Rats and mice are notorious for spreading many diseases worldwide. Yes, Rats are dangerous to human health and can carry and transmit more than 40 diseases, including salmonella, Hantavirus Pulmonary Syndrome, and others.
In This Article, We Will Discuss Rats And Their Dangers To Humans!
Human Relations With Rats:
Rats and humans live very different lives, but that doesn’t mean that they can’t become intertwined in some way. After all, rats are small animals with tiny teeth, it turns out that this isn’t the case at all. Rats, like other rodents, carry plenty of diseases, including some that can be passed on to humans through bite wounds.
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Rats can be cute, or they can be dangerous. Either way, you should know what you’re getting into before you make any decisions about the rodents that are inhabiting your home.
Here Are Some Important Things To Know About Rats:
What Dangers Do Rats Carry?
The lifespan of a rat is usually two to three years. Rats carry a wide range of diseases, but they’re most notorious for carrying the bacteria that causes a disease called leptospirosis. Leptospirosis is an infection that affects the liver and kidneys and is usually transmitted through contact with rat urine.
The symptoms of leptospirosis are similar to those of other common bacterial infections, such as strep throat and urinary tract infections, so it can be difficult to diagnose at first.
How Do Humans Get Rat Diseases?
Rats are known to carry a number of diseases that can affect humans, including the
- Lymphocytic choriomeningitis (LCMV) – Rat urine and saliva are used to spread a viral infectious illness.
- Black Plague –spread by fleas that humans are bitten by and that is carried by rats. Additionally, typhus, hantavirus, and the bubonic plague are all spread by rat fleas.
- Salmonellosis –you can acquire this illness if you consume food or drink that has been infected by rat feces.
These diseases can be transmitted in many ways, from direct contact with rats to inhaling particles from their urine or droppings.
Simple Steps To Overcome The Risk Of Diseases:
If you live in an area where rats live, there are things you can do to decrease your risk of getting rat diseases. Some simple steps include
- washing your hands after coming into contact with rodents.
- keeping food sources out of reach.
- It is also good practice to never handle dead rodents (i.e., pick them up) without wearing gloves because they can transmit any bacteria on their body onto yours, especially through bites and scratches.
What Happens If You Get Sick From A Rat?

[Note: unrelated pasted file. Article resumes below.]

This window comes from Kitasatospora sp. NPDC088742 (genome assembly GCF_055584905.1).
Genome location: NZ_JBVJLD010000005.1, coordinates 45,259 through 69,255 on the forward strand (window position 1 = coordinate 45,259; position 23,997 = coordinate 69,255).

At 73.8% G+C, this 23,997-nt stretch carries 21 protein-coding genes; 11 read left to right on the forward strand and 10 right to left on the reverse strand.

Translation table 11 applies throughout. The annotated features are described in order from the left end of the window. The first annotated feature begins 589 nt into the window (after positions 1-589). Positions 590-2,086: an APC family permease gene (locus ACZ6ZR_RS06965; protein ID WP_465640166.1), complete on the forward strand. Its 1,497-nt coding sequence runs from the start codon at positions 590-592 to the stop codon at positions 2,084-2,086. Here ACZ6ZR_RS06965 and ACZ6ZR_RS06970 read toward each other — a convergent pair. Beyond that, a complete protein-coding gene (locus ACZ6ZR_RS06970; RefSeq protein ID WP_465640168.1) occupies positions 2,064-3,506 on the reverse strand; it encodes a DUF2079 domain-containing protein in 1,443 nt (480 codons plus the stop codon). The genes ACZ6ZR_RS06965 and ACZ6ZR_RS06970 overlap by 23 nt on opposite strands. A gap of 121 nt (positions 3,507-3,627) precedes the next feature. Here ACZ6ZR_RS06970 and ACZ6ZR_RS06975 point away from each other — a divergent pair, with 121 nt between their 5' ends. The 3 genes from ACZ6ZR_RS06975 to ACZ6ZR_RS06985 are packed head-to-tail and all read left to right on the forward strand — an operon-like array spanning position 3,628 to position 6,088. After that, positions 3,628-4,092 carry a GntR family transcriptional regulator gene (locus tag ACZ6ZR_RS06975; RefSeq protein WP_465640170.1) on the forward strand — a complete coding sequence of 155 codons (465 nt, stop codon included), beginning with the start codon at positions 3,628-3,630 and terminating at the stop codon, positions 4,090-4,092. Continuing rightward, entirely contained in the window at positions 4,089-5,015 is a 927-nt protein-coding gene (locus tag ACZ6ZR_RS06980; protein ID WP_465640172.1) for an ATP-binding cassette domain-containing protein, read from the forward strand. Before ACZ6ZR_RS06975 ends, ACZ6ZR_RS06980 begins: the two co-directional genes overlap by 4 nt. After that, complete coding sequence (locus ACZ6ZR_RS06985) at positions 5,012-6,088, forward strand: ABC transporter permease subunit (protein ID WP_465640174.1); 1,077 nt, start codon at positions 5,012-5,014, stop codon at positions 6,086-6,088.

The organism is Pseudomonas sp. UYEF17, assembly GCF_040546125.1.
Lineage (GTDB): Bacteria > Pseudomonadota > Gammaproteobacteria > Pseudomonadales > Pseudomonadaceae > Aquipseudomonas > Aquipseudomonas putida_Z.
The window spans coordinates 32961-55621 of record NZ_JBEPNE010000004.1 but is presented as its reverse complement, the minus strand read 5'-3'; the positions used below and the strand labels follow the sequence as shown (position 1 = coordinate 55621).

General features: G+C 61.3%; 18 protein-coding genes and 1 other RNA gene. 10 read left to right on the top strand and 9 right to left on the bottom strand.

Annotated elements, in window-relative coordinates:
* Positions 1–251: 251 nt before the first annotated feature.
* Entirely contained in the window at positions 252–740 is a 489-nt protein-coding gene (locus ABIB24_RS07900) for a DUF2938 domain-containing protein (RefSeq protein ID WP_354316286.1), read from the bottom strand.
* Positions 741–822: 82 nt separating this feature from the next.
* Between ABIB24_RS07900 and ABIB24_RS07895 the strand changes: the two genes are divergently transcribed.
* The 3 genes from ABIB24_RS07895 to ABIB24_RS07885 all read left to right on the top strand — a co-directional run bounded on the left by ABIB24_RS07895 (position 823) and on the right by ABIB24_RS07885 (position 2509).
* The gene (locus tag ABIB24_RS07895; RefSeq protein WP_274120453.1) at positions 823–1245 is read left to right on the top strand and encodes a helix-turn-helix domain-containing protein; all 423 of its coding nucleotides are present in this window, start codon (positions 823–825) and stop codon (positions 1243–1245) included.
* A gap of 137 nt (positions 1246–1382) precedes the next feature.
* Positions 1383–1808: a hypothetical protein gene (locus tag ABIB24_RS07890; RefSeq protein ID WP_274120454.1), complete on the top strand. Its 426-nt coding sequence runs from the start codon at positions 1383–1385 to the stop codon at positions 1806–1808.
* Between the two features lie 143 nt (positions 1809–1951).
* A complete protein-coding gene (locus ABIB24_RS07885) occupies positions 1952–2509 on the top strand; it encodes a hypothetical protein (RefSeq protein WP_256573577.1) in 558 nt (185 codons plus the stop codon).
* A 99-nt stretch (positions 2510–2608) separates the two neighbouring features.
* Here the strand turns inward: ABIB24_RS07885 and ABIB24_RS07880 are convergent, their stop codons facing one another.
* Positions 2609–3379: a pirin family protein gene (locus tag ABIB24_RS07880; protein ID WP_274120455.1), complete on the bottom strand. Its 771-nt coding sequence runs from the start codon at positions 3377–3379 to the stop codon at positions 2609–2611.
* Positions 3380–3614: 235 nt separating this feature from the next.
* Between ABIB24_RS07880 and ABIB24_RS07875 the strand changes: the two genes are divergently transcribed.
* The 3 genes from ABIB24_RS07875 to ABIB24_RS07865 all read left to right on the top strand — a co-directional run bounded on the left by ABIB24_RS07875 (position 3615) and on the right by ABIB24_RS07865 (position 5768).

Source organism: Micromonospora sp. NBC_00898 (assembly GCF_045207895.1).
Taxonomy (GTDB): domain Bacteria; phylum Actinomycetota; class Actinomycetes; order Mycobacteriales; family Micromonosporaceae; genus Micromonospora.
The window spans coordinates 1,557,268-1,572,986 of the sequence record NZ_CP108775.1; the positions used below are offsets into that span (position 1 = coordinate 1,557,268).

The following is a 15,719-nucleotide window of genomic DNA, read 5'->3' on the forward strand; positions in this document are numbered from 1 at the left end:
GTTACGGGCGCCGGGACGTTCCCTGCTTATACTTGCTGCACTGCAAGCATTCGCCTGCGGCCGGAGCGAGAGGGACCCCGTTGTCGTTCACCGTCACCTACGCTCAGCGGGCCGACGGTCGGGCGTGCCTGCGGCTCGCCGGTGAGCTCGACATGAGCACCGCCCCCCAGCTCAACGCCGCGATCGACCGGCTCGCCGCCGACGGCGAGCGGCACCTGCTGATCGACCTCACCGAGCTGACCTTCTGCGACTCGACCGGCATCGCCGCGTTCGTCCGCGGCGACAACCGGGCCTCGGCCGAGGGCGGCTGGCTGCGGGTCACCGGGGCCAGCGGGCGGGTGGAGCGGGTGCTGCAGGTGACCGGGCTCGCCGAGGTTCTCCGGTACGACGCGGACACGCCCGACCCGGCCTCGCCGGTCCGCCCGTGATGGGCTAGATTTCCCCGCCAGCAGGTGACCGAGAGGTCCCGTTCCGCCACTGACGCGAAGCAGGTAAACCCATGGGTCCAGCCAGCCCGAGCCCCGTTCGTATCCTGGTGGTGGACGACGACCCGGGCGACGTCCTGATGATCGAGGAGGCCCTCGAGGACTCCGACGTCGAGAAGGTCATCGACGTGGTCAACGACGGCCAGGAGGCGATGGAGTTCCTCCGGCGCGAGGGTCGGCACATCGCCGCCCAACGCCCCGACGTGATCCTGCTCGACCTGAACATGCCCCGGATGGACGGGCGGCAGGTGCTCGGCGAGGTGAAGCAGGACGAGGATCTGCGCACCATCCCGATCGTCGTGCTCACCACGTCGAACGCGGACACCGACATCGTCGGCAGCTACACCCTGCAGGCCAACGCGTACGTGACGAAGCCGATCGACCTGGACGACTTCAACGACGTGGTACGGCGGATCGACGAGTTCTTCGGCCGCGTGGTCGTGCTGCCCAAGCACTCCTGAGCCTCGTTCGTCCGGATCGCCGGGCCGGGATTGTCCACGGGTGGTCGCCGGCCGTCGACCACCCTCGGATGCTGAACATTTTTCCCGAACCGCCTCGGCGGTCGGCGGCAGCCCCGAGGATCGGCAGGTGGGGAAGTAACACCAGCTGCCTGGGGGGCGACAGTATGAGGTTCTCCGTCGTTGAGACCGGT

As stated earlier, different types of rat diseases will cause different symptoms in humans. For example,
- Hantavirus typically causes fever, chills, muscle aches, and dizziness.
- Salmonella causes diarrhea.
- While black plague may manifest as fever followed by painful swollen lymph nodes.
Regardless of what type of disease one gets from a rat, doctors say that it should be taken very seriously and treated quickly. For those who have compromised immune systems such as cancer patients or people living with HIV/AIDS, rat diseases can be deadly.
If you think prevention methods are not enough to keep you safe from rat illnesses, there are vaccinations available for both the black plague and the hantavirus. In certain areas of the world, rat control measures must be put in place so that people don’t come into contact with rodents or their excrement which can contain traces of these diseases.
What Attracts Rats To Homes?
Rats are attracted to homes because they are looking for food and shelter. They will eat through boxes and bags of pet food, eat spilled bird seed, or chew on the insulation in your walls. They will also nest in dark spaces like attics and basements.
In most cases, the rats that find their way inside a home are not dangerous to humans. However, there are some circumstances where you should be cautious. If an individual is bitten by a rat and contracts rabies, it can be life-threatening.
The Centers for Disease Control has compiled statistics that show:
“1 out of every 20 people who contract rabies die from it”
There have been two documented cases of humans contracting rabies from rats since 1995 according to the National Association of Public Health Veterinarians.
- One case was from a lab worker who did not use proper safety precautions when working with rats.
- The other case was from someone cleaning up after exterminating vermin.
How Can I Prevent A Rat Infestation In My Home?
No doubt, Rats are dangerous to humans but you don’t have to live in fear of rats because there are steps you can take to prevent them from getting into your home in the first place.
These Steps Are As Follows:
- Put up a fence around your yard or garden so that the pests can’t crawl over it.
- Clean out areas where they might hide such as under sheds and porches.
- Eliminate any potential entryways such as open spaces near pipes and gaps along foundations by filling them in with cement or expanding metal mesh.
- Use exterior traps to capture any rodents who may be trying to enter your property.
- Seal all holes big enough for mice to enter with steel wool or expandable wire mesh.
- Pick up litter outside since rats love nesting in it.
- Keep an eye on small pets who could be susceptible to bites from these critters and keep them indoors at night when they are most active.
Rats are known to carry diseases that can be dangerous to humans. They also carry a lot of diseases such as the Hantavirus, Rat Bite Fever, and Leptospirosis.
It is best to avoid contact with rats at all costs, but if you do come into contact with one it is important to immediately clean the area and make sure you wash your hands thoroughly. If you see any signs of illness in yourself or someone else, it is important that you seek medical attention right away.